fsck root filesystem

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  1. #1
    Join Date
    May 2002

    fsck root filesystem

    Hi, I've got a recurring problem with my hard disk, and I don't know where to go next. I've got RH9.0 installed.

    The problem is that sometimes (maybe weekly) the machine crashes - if running X, it just stops, responding only to ctrl-alt-backspace to return to text mode. If in text mode, it starts listing loads of errors against inodes on the root partition, and once it starts doing that, I can't enter any commands, or even ctrl-alt-delete (I can type stuff, but it ignores it). So I have to hit reset, and it reboots fine.

    My difficulty is that I'd like to run fsck on the root partition, but I can't because it's mounted - I've tried single user and emergency booting, but it simply won't let me unmount it. Even if I could force a full check on the next boot, I'd be happy, but I can't work out how to do that.

    Help? Thanks

  2. #2
    Join Date
    Oct 2000
    Calgary, Alberta, Canada
    get a bootable CD with the tools you need on it for when you need to fsck or do maintenance on a filesystem that needs to be unmounted.

    i use this one... System Rescue CD

    it gives you a bunch of options on boot as to what you want it to autoprobe, etc. it also has all the fsck commands, fdisk, partimage, blah blah blah on it.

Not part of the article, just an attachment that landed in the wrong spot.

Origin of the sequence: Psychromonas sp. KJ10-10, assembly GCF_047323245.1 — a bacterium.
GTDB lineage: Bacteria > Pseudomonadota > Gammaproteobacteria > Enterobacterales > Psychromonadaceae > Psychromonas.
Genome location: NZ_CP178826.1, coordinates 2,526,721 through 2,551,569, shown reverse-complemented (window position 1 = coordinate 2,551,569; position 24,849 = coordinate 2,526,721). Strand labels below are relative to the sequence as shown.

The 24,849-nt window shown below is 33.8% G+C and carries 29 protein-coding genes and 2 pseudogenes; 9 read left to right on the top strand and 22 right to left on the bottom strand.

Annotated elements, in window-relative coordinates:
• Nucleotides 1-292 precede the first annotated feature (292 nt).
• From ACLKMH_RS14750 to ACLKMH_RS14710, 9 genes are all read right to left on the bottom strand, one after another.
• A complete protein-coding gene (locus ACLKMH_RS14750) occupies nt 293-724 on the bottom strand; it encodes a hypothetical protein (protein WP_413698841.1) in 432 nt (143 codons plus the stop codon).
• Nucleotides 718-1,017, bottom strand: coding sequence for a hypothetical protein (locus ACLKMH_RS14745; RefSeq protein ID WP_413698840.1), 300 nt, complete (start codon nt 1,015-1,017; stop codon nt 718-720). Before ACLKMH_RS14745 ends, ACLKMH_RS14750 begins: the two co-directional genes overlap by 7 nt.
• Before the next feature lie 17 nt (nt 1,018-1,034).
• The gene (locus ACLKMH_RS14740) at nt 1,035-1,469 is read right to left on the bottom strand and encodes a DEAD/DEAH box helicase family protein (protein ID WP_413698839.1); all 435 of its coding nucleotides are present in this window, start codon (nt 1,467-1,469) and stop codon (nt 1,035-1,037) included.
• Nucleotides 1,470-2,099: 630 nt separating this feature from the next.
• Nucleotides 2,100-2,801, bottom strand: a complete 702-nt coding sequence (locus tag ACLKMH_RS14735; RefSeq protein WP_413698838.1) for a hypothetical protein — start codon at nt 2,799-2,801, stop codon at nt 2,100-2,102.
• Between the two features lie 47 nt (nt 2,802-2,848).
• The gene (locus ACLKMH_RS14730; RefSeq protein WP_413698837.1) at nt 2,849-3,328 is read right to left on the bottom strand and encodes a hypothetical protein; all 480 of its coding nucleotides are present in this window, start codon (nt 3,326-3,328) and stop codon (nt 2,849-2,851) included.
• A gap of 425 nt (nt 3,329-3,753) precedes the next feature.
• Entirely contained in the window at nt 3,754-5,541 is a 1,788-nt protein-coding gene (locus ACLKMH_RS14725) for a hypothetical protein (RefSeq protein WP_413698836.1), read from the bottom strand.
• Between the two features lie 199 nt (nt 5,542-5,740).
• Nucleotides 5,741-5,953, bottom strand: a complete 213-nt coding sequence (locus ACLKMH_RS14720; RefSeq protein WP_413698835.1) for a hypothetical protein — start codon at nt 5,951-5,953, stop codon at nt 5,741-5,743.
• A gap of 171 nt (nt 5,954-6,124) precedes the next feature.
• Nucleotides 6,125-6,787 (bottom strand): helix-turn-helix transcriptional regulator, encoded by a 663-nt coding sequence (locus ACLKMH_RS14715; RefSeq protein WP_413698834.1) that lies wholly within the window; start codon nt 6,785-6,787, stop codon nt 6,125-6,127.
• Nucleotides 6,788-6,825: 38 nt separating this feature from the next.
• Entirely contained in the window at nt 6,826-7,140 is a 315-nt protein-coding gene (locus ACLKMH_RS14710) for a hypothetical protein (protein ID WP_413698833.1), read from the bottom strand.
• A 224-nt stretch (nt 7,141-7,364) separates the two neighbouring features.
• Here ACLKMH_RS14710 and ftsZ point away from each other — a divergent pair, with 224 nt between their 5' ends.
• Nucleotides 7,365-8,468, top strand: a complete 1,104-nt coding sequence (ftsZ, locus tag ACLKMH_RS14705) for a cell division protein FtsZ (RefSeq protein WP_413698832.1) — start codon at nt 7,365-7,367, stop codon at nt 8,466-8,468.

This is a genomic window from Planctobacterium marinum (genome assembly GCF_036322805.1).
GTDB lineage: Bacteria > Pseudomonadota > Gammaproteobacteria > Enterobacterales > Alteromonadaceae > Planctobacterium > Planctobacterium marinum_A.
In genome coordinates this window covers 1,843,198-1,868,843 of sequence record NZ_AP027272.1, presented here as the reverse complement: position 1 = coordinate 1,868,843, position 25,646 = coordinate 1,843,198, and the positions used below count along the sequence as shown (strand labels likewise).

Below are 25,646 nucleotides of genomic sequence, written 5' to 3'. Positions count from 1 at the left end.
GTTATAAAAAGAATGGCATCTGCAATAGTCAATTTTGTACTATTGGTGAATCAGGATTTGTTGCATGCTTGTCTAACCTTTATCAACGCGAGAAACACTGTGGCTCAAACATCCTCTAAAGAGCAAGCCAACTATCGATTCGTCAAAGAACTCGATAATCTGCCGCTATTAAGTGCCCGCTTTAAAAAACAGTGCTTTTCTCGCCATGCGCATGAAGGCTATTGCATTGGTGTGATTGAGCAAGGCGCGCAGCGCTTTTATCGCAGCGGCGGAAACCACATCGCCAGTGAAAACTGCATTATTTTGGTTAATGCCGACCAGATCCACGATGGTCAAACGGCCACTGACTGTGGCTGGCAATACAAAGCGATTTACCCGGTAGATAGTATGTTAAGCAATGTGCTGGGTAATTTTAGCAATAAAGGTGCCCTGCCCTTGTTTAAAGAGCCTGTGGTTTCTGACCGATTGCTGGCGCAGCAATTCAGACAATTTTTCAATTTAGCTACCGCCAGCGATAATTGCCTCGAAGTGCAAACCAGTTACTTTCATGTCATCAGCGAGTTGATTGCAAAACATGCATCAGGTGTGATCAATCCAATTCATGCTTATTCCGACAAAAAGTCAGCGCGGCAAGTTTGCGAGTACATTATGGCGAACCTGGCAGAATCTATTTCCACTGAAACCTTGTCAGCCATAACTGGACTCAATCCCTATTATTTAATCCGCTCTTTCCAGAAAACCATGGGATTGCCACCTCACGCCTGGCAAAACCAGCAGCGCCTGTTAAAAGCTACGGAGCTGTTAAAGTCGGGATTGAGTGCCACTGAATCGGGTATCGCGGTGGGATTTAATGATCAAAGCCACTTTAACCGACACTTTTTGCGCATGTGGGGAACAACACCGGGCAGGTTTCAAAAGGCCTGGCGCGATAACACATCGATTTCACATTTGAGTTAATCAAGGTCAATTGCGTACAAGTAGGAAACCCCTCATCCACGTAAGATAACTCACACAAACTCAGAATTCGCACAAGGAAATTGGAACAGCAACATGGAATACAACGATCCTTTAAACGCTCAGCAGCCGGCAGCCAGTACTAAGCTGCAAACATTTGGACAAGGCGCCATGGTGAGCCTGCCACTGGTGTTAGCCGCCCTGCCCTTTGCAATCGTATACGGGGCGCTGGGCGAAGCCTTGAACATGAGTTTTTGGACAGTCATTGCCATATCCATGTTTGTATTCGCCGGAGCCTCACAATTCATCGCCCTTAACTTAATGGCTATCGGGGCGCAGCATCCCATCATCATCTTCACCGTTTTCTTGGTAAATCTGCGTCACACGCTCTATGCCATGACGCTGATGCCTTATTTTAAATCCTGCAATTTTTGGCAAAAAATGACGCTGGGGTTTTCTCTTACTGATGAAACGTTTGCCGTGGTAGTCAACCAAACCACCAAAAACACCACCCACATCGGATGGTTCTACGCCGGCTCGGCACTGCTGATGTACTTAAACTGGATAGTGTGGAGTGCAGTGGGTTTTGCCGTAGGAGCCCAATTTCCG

btw, if you use that one, it does pause neear the end when it looks at your sound card, especially if it is a soundblaster - just give it a minute.

  3. #3
    Join Date
    Jul 2001
    Check man shutdown. You need to add the -f or -F switch (I can never remember which is which) to shutdown, as in

    #shutdown -f -r now

    One of them forces fsck on the next boot, the other prevents it. You might need to be root to call shutdown directly.
    We are free to think. We are free to plan. And we are free to do. But once an action has been taken, we are never free from its consequences.
    --Russel M. Nelson, apostle.

  4. #4
    Join Date
    Aug 2001
    Somewhere, Texas
    Almost sounds like a bad disk or it's getting options it can not handle.
    I have a Seagate drive that when DMA is enabled it will spit out read/seek errors and eventually corrupt the data...since I've turned off DMA I haven't had a problem with it. It's slower, but I'll take that over loosing 20GB...

    if you can, try checking dmesg to see if there are any kernel/memory errors. You can also check /var/logs/message for archives after reboot.

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